We are sitting ducks for the coming climate crisis, but ironically, the world today is carrying on as if we were merely in for an inconvenient bit of heavy rain. Many suggest the changes of the warming planet are nothing more than natural cycles and there is nothing to be done.
Our scientists tell a different story.
The latest State of the Climate report, released last week by the American Meteorological Society, confirms that last year was the warmest year on record for the land and sea since the industrial age.
The study, based on the work of 450 scientists worldwide, recorded the “toppling of several symbolic mileposts” in heat, sea-level rise and extreme weather in 2015. They tell us there is an irrefutable correlation between the carbon in the air and the warming of the planet.
The oceans, which absorb more than 90% of the extra CO released into the air, also reached a new record temperature, particularly in the Arctic, where the temperature in August hit a dizzying 8°C above average.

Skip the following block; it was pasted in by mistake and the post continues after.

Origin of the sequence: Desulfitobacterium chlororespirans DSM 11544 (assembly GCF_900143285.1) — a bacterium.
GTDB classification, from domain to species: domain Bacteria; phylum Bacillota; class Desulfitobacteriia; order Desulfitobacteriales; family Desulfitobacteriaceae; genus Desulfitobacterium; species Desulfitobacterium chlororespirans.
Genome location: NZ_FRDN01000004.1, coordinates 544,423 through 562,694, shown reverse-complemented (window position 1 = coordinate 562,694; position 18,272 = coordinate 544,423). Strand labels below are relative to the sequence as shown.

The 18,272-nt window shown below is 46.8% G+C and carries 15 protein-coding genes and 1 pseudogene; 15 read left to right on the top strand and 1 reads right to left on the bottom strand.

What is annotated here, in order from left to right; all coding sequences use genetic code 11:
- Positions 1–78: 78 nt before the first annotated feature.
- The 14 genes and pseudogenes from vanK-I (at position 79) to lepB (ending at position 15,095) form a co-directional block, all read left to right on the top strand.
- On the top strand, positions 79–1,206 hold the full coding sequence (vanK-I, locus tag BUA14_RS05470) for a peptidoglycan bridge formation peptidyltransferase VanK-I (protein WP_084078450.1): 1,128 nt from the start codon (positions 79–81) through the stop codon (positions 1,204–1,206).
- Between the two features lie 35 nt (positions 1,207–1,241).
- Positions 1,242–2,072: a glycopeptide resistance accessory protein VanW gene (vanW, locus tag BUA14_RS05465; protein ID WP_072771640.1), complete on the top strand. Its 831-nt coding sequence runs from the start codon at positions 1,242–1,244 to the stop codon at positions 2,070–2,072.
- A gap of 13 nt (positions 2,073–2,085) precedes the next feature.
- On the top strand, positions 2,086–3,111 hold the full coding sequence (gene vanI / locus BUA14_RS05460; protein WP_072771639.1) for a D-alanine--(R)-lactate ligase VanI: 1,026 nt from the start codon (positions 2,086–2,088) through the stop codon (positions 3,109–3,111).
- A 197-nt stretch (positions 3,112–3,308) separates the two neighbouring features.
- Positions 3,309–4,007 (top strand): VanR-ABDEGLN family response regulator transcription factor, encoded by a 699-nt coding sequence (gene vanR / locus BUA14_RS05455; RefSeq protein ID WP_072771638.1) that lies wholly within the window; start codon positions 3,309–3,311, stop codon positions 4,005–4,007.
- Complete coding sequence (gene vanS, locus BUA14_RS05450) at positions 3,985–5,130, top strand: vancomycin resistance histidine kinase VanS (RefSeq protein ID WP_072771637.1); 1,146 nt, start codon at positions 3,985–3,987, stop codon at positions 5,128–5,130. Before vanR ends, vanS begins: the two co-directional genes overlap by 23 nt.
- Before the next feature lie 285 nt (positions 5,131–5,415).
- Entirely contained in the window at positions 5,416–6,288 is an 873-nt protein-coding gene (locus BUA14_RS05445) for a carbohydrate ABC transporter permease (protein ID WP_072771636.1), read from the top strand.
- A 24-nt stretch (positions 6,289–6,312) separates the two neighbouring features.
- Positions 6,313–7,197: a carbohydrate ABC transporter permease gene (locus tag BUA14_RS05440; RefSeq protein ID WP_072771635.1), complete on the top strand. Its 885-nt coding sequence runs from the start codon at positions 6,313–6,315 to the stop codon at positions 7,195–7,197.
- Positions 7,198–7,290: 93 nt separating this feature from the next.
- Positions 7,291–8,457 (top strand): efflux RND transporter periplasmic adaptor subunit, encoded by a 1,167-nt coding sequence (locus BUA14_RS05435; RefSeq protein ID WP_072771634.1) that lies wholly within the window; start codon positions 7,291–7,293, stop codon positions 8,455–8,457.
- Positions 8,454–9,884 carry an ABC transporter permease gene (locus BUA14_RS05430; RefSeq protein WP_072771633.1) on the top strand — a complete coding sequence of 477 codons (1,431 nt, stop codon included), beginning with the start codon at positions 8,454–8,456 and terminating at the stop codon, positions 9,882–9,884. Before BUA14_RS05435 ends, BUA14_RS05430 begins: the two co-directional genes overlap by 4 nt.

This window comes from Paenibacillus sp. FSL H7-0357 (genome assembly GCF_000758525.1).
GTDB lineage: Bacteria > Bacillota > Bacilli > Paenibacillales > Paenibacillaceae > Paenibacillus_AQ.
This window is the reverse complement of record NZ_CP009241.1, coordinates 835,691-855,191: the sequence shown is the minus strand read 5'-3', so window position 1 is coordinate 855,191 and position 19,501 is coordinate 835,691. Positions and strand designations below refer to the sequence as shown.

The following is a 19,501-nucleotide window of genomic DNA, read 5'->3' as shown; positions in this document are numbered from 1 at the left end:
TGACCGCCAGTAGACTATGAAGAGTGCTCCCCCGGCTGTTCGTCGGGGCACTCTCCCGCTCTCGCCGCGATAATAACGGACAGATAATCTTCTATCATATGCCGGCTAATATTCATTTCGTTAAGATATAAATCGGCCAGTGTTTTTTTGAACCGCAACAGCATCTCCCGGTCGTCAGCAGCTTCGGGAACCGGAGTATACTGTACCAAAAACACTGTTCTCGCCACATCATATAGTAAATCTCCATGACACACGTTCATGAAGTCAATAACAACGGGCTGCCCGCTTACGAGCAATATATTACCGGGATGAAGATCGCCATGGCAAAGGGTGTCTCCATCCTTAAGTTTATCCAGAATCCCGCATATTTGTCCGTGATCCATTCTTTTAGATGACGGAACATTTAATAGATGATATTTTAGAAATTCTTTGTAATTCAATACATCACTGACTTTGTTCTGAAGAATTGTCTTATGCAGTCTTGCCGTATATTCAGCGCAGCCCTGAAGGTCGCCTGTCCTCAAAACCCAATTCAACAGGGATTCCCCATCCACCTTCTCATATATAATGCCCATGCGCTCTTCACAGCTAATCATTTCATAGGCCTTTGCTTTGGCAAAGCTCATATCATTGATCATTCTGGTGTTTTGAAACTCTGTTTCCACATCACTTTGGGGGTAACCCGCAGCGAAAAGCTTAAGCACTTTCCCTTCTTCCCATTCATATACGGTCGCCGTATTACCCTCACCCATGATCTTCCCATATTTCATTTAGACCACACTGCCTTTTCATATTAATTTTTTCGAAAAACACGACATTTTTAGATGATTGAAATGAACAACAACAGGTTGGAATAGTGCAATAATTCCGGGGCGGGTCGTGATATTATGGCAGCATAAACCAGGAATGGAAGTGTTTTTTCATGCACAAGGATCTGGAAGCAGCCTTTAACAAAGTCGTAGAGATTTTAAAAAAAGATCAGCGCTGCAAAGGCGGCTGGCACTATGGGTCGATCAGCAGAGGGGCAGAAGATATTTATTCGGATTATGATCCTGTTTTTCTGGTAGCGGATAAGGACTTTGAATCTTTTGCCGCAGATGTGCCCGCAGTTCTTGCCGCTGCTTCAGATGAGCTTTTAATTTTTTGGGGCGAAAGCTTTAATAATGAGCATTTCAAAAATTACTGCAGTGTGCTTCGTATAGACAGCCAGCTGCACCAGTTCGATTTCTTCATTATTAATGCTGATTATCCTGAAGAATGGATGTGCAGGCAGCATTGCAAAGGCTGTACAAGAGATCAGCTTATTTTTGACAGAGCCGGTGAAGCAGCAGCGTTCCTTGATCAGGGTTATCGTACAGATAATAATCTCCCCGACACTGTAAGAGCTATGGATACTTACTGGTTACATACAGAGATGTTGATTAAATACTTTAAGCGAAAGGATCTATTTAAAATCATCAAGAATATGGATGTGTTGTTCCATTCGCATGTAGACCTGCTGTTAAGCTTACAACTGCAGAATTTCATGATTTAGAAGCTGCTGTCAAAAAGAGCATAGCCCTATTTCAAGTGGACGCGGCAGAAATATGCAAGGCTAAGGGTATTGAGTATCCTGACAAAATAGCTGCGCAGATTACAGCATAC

The impacts of these changes may have profound consequences for humans and other species. A lack of rainfall aggravated “intense and widespread” forest fires in Indonesia that belched out a disastrous amount of greenhouse gases. In June last year, a severe heatwave claimed over 1,000 lives in Karachi and severe drought caused food shortages for millions in Ethiopia.
This is a moment in human history when ordinary people everywhere have a chance to make a difference by two actions: living on less so that the most vulnerable communities around the world can delay an apocalyptic fate, and supporting a new, viable clean energy source: nuclear fusion.
We could choose to change now, or wait to find out whether we are next in the line to become a disaster statistic.